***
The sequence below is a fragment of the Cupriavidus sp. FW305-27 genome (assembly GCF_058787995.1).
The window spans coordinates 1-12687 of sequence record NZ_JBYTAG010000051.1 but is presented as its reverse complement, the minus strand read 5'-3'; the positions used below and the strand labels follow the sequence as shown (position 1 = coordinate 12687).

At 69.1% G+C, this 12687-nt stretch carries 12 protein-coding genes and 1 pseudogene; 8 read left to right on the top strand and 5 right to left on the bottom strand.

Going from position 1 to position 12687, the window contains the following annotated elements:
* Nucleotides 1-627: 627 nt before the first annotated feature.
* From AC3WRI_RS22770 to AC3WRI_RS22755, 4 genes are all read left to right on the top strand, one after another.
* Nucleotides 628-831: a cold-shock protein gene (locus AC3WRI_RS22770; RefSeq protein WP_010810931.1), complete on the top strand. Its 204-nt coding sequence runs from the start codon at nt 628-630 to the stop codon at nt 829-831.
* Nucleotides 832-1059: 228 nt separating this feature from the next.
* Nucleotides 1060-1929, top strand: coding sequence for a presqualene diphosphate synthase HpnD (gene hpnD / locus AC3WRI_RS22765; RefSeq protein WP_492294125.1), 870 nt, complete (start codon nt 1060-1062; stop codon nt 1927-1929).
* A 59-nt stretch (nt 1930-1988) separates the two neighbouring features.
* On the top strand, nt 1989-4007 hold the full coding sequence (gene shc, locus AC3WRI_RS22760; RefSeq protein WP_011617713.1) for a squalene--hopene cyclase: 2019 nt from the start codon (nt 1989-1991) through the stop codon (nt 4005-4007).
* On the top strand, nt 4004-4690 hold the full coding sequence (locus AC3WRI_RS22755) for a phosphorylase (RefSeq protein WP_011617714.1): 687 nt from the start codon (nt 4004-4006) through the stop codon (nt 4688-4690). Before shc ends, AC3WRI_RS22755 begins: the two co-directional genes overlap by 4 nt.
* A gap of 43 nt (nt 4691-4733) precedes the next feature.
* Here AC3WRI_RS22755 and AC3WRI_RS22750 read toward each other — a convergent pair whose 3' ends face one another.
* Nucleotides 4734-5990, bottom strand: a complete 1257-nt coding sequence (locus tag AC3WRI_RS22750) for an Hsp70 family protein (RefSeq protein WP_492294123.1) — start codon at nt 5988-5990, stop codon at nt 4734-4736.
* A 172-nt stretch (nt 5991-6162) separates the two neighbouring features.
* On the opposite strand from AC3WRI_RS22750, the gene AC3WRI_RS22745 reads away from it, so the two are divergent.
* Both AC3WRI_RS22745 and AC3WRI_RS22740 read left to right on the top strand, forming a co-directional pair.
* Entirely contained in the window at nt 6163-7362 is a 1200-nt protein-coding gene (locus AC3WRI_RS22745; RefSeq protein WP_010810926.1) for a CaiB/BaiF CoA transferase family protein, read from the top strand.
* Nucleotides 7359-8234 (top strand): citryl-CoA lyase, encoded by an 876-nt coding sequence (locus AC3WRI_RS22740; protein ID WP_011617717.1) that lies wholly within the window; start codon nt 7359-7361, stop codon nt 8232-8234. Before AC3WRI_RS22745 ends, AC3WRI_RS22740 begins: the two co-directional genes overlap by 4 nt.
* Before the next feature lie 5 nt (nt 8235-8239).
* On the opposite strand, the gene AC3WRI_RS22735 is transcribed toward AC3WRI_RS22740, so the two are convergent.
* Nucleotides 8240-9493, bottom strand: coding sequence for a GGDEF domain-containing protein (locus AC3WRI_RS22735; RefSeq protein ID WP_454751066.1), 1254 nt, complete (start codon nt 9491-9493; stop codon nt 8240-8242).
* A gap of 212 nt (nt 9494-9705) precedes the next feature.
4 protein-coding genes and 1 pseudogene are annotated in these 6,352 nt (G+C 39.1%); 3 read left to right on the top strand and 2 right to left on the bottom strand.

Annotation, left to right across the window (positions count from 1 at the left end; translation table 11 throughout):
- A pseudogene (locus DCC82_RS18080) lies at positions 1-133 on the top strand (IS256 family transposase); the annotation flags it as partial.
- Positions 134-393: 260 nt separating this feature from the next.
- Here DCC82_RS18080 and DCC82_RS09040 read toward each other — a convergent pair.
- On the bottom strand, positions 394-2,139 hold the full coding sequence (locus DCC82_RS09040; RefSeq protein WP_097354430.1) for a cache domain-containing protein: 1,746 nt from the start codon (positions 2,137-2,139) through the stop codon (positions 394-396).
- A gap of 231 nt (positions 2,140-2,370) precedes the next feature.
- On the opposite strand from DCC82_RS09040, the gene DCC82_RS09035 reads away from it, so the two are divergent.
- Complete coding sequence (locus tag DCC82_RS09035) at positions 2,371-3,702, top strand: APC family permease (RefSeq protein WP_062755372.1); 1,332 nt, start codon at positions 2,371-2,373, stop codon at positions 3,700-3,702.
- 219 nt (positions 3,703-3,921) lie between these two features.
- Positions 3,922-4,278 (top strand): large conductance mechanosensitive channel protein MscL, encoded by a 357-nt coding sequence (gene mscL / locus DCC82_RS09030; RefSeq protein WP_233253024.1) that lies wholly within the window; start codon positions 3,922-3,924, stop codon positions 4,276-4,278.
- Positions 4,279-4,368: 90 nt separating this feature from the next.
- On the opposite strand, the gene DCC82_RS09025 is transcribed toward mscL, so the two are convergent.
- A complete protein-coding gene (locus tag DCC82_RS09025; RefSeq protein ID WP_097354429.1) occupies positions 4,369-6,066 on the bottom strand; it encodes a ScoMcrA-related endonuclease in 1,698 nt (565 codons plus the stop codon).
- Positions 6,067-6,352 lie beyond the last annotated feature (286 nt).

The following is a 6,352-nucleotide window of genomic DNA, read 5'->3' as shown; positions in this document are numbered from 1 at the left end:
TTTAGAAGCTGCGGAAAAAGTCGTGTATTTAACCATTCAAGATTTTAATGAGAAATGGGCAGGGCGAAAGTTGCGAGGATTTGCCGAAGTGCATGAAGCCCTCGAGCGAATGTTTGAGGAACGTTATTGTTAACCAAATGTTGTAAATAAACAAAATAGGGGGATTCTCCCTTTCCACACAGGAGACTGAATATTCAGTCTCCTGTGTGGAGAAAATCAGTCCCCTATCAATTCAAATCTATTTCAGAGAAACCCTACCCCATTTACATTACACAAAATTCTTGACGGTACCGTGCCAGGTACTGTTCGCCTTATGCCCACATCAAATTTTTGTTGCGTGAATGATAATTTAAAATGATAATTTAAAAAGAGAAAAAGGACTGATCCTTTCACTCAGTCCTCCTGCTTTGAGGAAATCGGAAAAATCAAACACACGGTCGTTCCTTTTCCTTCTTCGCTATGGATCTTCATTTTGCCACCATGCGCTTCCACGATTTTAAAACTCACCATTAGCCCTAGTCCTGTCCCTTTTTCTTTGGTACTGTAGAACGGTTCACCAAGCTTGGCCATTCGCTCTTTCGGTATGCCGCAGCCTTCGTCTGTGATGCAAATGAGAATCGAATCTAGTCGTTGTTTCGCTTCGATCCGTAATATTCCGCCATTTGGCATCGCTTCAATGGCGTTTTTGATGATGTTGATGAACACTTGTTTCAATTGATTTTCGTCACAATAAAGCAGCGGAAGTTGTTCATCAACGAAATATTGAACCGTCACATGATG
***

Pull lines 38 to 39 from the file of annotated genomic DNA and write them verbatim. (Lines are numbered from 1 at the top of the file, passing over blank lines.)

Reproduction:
- A complete protein-coding gene (locus tag DCC82_RS09025; RefSeq protein ID WP_097354429.1) occupies positions 4,369-6,066 on the bottom strand; it encodes a ScoMcrA-related endonuclease in 1,698 nt (565 codons plus the stop codon).
- Positions 6,067-6,352 lie beyond the last annotated feature (286 nt).